CMS (Centers for Medicare & Medicaid Services) is bringing back an enrollment period that they have utilized off and on in the past to help those Medicare beneficiaries who may have made the wrong choice in picking their Medicare plan(s) during the Annual Enrollment period. This enrollment period will formally be called, “Open Enrollment”. It will run from January 1st to March 31st, and during this time period, Medicare Advantage enrollees will be allowed to dis-enroll from their current plan and move to a different Medicare Advantage plan. Or, they can move back over to Original Medicare (Medicare Part A and B) essentially dropping their MAPD plan. OEP isn’t an extension of AEP. It doesn’t provide the same flexibility as the AEP where you can make any changes you want. To clarify: During the 2019 OEP, you’re able to make “like plan” changes (The same plan change you made during AEP). So that would be: MAPD to MAPD; MAPD to Original Medicare and a Part D; Original Medicare and a Part D to MAPD.

SCM: I’m always hearing about the so-called “Donut Hole” for Medicare drug plans, what can you tell me about that?

SF: Drug coverage for Medicare beneficiaries didn’t become mandatory until 2006. At that time, the Federal government and drug manufacturers began subsidizing the cost of medications. Four different stages were established; Deductible, Initial Coverage, Coverage Gap (Donut Hole) and Catastrophic. For several years it has been publicized that the “donut hole” was going away in 2020. But recently the Bipartisan Budget Act of 2018 moved up the date for closing the so-called “donut hole” for brand name drugs to 2019.

Carlos Aguilar, Insurance 101 Services Associate and licensed insurance agentCarlos Aguilar, Insurance 101 Services Associate and licensed insurance agentSo, in 2019 the standard benefit requires the beneficiary to pay 25% of their prescription drug costs between $415 (the RX deductible in 2019 if the drug plan has one) and $3,820. This amounts to about $850.00 annually. Then, for 2019 and every year after, the beneficiary cost sharing for brand name drugs after the initial coverage limit has been met, is 25% -- Same as in the initial coverage stage, so hence, there goes the “donut hole”! How did the government make this “magic” happen? Well, part of the drug costs in the “Coverage Gap-donut hole” – are absorbed by the drug manufacturers providing a 70% discount on brand name drugs. Future drug plan premiums may show another way the “donut hole” was eliminated, but that is my personal speculation, not fact.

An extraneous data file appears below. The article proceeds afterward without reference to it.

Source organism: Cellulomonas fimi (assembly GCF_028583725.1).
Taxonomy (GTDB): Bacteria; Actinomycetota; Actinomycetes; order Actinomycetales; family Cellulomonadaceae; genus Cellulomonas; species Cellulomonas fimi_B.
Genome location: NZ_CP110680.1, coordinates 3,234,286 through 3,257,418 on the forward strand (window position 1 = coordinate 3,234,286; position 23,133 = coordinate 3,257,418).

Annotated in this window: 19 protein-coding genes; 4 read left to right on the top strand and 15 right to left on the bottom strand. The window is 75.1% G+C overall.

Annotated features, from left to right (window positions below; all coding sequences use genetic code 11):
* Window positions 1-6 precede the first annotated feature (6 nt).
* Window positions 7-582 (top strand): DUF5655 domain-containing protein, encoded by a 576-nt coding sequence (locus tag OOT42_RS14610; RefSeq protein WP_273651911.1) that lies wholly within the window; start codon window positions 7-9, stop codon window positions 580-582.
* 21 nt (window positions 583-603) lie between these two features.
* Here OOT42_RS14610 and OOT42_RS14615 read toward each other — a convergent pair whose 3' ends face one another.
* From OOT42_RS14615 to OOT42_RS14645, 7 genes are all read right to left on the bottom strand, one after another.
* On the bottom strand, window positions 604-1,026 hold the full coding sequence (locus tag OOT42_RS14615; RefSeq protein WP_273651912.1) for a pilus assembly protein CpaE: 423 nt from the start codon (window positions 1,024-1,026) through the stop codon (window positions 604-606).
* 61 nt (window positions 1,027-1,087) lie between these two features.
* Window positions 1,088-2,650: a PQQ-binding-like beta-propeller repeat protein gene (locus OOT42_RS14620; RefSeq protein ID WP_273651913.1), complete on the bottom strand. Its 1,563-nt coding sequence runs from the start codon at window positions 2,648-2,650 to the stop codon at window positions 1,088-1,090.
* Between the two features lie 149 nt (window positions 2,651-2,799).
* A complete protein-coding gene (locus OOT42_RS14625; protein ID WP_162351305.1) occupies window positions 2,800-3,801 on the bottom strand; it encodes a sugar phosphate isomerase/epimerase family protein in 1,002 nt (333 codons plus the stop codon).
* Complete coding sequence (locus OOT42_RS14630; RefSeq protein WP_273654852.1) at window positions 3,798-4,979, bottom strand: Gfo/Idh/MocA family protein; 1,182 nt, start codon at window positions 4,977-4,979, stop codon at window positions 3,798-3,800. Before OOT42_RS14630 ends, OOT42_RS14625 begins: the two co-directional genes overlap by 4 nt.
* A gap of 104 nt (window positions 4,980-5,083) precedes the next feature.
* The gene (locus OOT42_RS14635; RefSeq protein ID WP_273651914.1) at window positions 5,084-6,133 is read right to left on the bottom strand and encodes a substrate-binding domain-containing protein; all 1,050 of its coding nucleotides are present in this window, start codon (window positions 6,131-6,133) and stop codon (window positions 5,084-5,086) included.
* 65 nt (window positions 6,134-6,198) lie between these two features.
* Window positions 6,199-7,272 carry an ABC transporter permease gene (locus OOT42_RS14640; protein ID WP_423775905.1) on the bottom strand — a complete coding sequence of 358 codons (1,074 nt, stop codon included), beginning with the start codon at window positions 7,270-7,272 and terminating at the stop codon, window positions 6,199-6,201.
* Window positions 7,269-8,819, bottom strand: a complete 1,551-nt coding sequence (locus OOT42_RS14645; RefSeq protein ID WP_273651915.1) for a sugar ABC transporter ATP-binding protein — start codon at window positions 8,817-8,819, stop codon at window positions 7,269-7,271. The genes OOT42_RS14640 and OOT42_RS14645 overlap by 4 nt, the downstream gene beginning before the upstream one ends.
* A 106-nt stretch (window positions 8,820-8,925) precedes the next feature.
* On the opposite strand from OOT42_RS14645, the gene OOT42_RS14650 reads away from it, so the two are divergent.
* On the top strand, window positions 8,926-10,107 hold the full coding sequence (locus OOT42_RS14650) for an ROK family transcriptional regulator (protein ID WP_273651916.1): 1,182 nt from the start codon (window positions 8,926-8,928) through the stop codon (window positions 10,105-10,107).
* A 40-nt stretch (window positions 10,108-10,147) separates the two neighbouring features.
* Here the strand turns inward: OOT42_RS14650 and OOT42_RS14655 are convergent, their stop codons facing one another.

There is still the “Catastrophic stage” however. In this stage the Medicare beneficiary has nominal costs. Once beneficiary expenditures (which include those big drug manufacturer discounts) reach a total of $5,000, the beneficiary is through the coverage gap and reaches catastrophic coverage. On any future prescriptions the beneficiary pays either a co-pay of $3.35 for generic drugs or $8.35 for brand name drugs or a co-insurance of 5%, whichever is greater.

SCM: Last year you brought on Carlos Aguilar as an associate of Insurance 101 Services, what is his role in your company currently?

SF: Carlos is a very valuable asset to my business. There are no longer enough hours in the day for me to help everyone that contacts me, so I rely on Carlos to help those individuals and families so that they get the timely assistance and personalized service that I pride my company with providing. His focus in assisting me is helping individuals and families under age 60, and those more comfortable in learning about their Medicare and insurance options in Spanish.

SCM: I know you’ve had your office in San Juan Capistrano now for four years, but do you still make house calls?

SF: Sure, but most of my house calls now are a result of assisted living facilities such as Atria San Juan and “board and cares” learning of my free services from Dr. Haga and Dr. Yang.

Over the last several years we’ve started helping each other to get Medicare beneficiaries settled in and comfortable in their new homes. It’s a difficult process moving a loved one into one of these facilities for many reasons and eliminating as much stress as possible is crucial. I help guide the families down that path, letting them know the steps to take with Social Security. We also look at making changes to their loved ones current Medicare plan(s) so they are able to receive care in their new home. If the individual is moving from another county or state and on a Medicare Advantage plan, they will lose that coverage within a few months, and we need to put them on an Orange County based plan that best suits their needs, re-evaluating their drug plan coverage is also very important.